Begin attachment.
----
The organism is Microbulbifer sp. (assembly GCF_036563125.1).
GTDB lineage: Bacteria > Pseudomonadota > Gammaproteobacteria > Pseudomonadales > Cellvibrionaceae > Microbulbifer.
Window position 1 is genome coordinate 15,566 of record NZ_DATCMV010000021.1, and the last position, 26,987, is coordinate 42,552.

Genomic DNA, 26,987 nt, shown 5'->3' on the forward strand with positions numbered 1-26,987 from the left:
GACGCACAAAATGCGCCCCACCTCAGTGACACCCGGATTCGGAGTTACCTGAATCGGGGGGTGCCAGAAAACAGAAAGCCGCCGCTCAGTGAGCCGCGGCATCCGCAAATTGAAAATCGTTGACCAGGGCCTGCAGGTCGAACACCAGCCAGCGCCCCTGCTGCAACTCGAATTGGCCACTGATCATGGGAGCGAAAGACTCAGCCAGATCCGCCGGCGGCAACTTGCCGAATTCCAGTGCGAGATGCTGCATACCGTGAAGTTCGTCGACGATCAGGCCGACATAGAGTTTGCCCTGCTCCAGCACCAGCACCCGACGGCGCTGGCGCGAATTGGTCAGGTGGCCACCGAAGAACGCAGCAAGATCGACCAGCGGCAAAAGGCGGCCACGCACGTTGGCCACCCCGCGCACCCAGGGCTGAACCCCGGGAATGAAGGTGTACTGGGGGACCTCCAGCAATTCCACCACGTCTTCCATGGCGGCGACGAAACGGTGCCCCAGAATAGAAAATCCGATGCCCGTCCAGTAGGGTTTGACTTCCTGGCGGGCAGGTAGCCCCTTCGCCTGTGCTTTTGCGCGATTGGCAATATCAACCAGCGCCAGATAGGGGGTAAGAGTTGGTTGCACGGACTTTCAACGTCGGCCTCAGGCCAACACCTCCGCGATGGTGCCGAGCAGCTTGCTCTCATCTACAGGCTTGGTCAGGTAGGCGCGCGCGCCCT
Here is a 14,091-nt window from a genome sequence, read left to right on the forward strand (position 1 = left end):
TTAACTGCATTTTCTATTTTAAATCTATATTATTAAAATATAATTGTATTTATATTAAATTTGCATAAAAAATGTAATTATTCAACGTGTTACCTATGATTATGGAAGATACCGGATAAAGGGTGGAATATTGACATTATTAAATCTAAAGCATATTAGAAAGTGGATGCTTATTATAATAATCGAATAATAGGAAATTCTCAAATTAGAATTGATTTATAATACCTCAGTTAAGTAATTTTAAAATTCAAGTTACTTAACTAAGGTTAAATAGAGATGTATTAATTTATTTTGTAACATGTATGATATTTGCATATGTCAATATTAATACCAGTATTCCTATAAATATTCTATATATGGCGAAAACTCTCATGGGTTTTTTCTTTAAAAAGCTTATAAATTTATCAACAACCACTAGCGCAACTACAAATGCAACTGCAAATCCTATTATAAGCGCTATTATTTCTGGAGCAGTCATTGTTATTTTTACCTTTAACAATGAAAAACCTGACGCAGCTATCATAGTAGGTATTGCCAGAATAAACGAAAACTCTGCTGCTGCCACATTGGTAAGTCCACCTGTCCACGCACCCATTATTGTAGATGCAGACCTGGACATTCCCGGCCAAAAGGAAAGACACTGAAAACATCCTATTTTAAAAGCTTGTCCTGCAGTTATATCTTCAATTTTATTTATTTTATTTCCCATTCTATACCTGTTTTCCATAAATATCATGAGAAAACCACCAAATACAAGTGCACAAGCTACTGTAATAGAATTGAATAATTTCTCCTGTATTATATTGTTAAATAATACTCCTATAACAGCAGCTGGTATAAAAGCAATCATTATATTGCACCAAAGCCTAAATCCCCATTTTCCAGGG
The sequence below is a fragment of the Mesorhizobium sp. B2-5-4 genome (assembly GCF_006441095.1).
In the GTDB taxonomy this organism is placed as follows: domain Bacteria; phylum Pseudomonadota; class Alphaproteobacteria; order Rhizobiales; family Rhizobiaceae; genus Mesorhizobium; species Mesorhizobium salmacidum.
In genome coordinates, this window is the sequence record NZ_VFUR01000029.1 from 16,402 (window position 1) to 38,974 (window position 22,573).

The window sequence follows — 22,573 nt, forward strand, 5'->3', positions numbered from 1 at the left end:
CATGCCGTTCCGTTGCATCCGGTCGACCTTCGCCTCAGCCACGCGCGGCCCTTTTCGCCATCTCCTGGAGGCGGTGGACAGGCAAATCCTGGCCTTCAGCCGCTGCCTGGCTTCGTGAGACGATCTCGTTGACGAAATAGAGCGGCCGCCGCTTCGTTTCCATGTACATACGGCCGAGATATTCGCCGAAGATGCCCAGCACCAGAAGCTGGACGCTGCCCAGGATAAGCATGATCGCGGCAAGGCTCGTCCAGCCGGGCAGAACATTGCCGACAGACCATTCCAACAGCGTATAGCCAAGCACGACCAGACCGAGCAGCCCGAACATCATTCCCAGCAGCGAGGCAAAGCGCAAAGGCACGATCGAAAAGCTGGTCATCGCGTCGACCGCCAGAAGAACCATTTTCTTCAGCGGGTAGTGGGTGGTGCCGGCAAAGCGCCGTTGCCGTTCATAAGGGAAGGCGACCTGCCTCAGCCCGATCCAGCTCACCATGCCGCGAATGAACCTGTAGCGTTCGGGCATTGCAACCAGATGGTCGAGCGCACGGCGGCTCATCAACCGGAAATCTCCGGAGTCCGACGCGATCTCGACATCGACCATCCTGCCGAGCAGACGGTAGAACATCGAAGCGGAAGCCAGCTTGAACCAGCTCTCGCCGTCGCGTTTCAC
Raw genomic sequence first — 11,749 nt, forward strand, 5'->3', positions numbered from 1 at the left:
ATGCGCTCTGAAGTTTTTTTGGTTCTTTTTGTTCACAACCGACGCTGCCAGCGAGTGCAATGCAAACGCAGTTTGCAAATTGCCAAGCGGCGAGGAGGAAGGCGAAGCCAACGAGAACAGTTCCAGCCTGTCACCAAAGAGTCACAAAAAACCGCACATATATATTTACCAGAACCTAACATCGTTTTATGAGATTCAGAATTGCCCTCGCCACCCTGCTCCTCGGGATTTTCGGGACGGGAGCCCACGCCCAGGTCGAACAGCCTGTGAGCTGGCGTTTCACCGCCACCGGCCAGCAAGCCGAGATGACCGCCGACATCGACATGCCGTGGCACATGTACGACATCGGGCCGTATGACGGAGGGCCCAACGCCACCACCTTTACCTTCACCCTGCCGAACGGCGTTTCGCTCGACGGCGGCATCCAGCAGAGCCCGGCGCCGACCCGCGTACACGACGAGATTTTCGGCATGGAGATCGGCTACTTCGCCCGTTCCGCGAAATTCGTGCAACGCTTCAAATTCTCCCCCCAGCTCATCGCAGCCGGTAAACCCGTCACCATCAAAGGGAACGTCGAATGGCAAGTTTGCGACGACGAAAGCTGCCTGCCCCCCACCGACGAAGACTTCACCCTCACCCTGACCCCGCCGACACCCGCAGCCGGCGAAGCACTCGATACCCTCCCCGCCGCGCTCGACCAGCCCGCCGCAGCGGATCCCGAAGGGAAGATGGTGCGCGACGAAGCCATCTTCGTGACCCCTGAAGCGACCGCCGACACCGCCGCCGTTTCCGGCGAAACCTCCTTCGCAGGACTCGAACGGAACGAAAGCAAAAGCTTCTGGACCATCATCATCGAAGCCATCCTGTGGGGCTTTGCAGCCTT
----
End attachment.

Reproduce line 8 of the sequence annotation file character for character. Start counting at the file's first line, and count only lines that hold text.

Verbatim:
The sequence below is a fragment of the Mesorhizobium sp. B2-5-4 genome (assembly GCF_006441095.1).